SAN FRANCISCO — Yasir Afifi, a 20-year-old computer salesman and community college student, took his car in for an oil change earlier this month and his mechanic spotted an odd wire hanging from the undercarriage.
The wire was attached to a strange magnetic device that puzzled Afifi and the mechanic. They freed it from the car and posted images of it online, asking for help in identifying it.
Two days later, FBI agents arrived at Afifi’s Santa Clara apartment and demanded the return of their property — a GPS device now at the center of a raging legal debate over privacy rights.
One federal judge wrote that the widespread use of the device was straight out of George Orwell’s novel, “1984.”
“By holding that this kind of surveillance doesn’t impair an individual’s reasonable expectation of privacy, the panel hands the government the power to track the movements of every one of us, every day of our lives,” wrote Alex Kozinski, the chief judge of the 9th U.S. Circuit Court of Appeals, in a blistering dissent in which a three-judge panel from his court ruled that search warrants weren’t necessary for GPS tracking.
But other federal and state courts have come to the opposite conclusion.
Law enforcement advocates for the devices say GPS’s can eliminate time-consuming stakeouts and old-fashioned “tails” with unmarked police cars. The technology had a starring role in the HBO cops-and-robbers series “The Wire” and police use it to track every type of suspect — from terrorist to thieves stealing copper from air conditioners.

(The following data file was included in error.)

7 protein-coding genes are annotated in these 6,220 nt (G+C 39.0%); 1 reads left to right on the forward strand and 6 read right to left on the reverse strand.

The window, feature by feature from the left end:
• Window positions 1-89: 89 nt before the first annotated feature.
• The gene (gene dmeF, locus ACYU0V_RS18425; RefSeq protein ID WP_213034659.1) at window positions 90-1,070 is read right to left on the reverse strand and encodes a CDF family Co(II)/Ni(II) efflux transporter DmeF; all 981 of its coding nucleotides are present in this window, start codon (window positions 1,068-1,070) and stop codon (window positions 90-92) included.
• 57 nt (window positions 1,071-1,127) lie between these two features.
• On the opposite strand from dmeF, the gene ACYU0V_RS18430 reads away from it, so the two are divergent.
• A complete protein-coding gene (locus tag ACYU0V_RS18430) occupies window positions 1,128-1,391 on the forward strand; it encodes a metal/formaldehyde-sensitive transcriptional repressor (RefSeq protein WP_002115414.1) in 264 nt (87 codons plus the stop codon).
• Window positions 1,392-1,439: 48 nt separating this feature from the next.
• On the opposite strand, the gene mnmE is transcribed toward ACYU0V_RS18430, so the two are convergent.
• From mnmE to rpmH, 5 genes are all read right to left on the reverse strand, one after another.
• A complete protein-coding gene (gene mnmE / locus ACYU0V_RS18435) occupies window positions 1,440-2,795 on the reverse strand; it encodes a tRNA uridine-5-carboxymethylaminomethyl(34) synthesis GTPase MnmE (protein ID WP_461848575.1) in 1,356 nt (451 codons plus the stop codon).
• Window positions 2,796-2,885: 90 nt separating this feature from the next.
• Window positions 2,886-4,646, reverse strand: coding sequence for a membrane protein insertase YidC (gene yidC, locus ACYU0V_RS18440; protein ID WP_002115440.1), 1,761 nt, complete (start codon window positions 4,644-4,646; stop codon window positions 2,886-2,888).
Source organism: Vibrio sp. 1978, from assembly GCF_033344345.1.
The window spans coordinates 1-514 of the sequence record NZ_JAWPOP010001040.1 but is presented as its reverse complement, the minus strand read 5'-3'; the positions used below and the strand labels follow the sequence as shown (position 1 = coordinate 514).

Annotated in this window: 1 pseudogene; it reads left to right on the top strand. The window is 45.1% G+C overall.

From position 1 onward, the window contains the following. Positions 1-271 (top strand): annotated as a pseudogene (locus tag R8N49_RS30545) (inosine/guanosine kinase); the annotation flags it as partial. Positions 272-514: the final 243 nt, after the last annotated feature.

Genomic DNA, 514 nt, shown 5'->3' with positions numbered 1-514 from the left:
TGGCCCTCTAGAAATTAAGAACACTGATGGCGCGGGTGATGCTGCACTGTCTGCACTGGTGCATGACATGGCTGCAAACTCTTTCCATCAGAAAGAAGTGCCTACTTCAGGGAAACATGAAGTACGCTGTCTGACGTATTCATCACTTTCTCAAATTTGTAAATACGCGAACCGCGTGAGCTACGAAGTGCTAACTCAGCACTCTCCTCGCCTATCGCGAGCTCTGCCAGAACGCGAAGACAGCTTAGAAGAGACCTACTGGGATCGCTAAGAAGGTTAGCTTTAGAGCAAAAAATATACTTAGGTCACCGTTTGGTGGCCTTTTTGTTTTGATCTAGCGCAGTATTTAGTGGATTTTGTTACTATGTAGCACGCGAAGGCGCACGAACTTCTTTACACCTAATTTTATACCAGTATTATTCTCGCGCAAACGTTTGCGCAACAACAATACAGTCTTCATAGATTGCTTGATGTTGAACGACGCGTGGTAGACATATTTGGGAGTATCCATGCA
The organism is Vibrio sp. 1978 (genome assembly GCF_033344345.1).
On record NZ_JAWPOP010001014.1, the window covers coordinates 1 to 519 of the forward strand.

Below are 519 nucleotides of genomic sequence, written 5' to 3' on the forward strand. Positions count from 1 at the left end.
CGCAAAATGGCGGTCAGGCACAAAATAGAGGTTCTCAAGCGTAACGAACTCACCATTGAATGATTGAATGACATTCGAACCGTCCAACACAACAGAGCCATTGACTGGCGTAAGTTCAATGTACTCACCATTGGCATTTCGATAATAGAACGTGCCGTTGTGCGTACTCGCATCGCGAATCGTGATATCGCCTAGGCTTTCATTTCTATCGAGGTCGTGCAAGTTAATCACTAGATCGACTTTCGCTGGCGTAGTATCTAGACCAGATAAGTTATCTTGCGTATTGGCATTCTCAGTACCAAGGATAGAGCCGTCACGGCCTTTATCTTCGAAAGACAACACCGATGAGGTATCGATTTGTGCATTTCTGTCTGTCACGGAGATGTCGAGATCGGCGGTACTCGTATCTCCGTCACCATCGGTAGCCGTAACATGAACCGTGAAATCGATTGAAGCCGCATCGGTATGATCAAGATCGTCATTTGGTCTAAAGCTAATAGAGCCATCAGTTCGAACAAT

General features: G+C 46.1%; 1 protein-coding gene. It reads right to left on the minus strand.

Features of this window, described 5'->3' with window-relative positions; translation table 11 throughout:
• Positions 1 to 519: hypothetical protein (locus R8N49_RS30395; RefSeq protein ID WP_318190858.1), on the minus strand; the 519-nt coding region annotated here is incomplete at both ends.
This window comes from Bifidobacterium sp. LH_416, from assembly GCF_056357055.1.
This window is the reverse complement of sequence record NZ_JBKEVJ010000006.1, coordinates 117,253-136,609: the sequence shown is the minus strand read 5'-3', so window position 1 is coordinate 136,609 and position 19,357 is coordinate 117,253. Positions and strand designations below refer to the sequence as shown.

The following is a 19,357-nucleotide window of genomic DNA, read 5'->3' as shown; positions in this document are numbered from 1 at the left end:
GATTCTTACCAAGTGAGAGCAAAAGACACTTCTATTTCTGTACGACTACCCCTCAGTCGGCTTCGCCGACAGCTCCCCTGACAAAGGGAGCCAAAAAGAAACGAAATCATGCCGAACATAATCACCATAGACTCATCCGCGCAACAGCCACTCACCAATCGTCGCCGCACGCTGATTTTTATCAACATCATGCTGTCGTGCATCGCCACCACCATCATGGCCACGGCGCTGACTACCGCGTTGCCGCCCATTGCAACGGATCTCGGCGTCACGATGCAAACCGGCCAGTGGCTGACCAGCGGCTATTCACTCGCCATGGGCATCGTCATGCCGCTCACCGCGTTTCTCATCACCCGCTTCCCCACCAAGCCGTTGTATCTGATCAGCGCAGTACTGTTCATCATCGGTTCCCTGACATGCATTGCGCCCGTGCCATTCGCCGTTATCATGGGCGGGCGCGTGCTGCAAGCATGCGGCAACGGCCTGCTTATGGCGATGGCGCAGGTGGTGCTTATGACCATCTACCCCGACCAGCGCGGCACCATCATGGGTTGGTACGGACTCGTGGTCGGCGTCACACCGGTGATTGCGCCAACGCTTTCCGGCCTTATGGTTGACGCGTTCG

That investigators don’t need a warrant to use GPS tracking devices in California troubles privacy advocates, technophiles, criminal defense attorneys and others.
The federal appeals court based in Washington, D.C., said in August that investigators must obtain a warrant for GPS in tossing out the conviction and life sentence of Antoine Jones, a nightclub owner convicted of operating a cocaine distribution ring. That court concluded that the accumulation of four-weeks worth of data collected from a GPS on Jones’ Jeep amounted to a government “search” that required a search warrant.
Judge Douglas Ginsburg said watching Jones’ Jeep for an entire month rather than trailing him on one trip made all the difference between surveilling a suspect on public property and a search needing court approval.
After the D.C. appeals court decision, the 9th Circuit refused to revisit its opposite ruling.
Two other federal appeals court have ruled similarly.